As many of my regular readers will have guessed, Norfolk County is one of my favorite places to hike – land of the declining tobacco industry, quaint port towns, and nature sanctuaries preserving rare or endangered species (Norfolk County, 2014). Though I love all of Ontario’s Southwest, Norfolk has a special place in my heart for its ecological and cultural assets.
Spooky Hollow Nature Sanctuary is located north of Normandale within the Norfolk Sand Plain (Head-of-the-Lake Land Trust, 2010). The Hamilton Naturalist’s Club (HNC) purchased Spooky Hollow in 1961, thus becoming “Ontario’s first land trust” (see note, below) (Hamilton’s Naturalists Club, 2014). Low impact activities are permitted in Spooky Hollow, but motorized vehicles, horses, and bicycles are not allowed; nor is the removal of any natural materials, hunting, or fishing (Hamilton’s Naturalists Club, 2014). Further, the club requests that you contact them for permission to access Spooky Hollow.
Extensive inventory and monitoring programs have been established within the natural area (e.g. for the endangered tree Eastern Flowering Dogwood). All of the nature sanctuary has been designated as a provincially significant Life Science Area of Natural and Scientific Interest (Spooky Hollow ANSI) (Head-of-the-Lake Land Trust, 2010). This designation occurred because:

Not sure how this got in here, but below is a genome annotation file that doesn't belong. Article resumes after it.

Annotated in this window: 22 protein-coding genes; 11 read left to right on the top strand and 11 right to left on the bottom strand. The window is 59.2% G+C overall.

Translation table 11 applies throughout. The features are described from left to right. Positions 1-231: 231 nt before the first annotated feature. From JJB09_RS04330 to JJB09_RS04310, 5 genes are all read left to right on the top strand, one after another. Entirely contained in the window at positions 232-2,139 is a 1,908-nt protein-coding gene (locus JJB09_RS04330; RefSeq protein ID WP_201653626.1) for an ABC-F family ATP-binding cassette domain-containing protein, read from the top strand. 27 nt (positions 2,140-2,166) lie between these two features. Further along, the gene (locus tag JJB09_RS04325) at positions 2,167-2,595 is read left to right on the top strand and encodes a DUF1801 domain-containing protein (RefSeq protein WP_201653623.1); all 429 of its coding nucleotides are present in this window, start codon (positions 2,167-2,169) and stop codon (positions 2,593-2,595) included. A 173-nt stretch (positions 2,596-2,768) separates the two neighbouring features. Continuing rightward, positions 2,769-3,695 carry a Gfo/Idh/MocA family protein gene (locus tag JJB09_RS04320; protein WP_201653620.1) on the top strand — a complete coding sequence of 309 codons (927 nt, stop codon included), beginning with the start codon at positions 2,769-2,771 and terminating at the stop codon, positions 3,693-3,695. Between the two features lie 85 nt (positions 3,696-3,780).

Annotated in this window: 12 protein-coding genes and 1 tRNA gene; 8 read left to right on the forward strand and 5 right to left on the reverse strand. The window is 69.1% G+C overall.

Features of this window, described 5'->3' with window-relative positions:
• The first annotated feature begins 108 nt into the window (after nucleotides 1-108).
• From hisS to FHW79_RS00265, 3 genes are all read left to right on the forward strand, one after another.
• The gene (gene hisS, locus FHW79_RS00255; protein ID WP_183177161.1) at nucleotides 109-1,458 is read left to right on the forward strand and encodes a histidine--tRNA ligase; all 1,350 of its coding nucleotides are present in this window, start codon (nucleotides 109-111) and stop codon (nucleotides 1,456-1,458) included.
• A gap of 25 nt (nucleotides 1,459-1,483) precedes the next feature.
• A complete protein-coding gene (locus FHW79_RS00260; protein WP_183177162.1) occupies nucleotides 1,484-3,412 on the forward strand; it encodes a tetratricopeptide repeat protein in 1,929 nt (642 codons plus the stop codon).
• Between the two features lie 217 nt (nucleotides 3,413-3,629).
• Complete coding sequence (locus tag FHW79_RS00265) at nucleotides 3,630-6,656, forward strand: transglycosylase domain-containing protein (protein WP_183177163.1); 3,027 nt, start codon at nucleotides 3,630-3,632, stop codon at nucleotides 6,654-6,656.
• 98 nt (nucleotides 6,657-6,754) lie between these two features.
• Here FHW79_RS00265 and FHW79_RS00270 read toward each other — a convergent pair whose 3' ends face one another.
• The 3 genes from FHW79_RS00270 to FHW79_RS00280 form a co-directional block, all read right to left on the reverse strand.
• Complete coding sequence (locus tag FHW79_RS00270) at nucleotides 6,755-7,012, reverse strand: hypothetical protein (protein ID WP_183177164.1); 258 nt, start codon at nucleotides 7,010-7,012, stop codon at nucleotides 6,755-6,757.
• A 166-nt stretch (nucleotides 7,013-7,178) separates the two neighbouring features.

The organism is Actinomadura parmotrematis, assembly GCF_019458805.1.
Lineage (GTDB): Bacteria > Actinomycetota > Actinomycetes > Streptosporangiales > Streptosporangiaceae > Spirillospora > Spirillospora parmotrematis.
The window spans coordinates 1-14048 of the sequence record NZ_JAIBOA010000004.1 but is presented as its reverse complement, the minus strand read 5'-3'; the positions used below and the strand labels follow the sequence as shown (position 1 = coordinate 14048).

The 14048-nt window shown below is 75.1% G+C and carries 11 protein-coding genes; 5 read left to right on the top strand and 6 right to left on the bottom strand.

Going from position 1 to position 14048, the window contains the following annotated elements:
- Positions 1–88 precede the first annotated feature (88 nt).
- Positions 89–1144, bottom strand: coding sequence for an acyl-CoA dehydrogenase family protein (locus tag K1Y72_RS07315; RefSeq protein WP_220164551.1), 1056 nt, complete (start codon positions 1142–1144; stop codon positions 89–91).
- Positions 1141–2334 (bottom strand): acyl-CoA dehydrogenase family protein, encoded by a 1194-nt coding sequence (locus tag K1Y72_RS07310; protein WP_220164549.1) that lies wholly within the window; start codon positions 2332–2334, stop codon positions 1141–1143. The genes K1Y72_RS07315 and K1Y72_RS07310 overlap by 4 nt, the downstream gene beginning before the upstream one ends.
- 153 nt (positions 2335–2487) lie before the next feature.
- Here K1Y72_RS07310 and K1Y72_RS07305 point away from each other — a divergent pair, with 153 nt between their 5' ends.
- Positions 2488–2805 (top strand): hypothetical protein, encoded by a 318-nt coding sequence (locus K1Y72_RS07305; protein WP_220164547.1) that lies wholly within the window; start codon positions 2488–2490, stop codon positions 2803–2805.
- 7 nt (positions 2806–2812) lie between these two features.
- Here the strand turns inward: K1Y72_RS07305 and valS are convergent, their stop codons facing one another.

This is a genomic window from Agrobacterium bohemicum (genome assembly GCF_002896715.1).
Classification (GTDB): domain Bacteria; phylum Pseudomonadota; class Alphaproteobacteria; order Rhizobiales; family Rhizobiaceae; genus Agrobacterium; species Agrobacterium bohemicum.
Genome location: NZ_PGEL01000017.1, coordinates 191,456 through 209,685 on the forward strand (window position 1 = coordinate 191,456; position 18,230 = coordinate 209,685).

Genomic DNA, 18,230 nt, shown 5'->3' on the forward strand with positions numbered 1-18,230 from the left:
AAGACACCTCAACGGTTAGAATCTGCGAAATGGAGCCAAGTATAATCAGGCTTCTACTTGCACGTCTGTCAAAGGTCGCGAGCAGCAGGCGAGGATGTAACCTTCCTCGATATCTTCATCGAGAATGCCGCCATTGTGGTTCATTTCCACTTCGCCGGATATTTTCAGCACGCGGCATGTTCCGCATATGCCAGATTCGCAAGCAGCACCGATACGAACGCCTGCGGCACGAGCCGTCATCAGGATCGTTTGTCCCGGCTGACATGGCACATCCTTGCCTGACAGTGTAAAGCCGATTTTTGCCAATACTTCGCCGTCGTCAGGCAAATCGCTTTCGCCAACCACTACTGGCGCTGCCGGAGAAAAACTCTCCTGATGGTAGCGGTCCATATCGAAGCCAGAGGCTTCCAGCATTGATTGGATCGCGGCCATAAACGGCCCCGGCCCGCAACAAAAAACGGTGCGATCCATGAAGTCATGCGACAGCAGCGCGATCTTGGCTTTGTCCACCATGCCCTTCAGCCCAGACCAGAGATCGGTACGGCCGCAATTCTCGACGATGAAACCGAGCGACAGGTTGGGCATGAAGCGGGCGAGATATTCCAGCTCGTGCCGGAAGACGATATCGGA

“American Chestnut, an endangered species, as well as over a dozen provincially rare vascular plants, including remnants of rare sand prairie communities are found within the sanctuary. Rare birds such as the Cerulean Warbler and Red-shouldered Hawk and animals such as the Badger have also been sited. The large size of this natural area provides important interior forest habitat” (Head-of-the-Lake Land Trust, 2010).
Nowhere is it more important to ‘walk softly’ and avoid damaging the environment than in this beautiful and significant landscape. It is also a place that everyone should be able to experience at least once in their lifetime!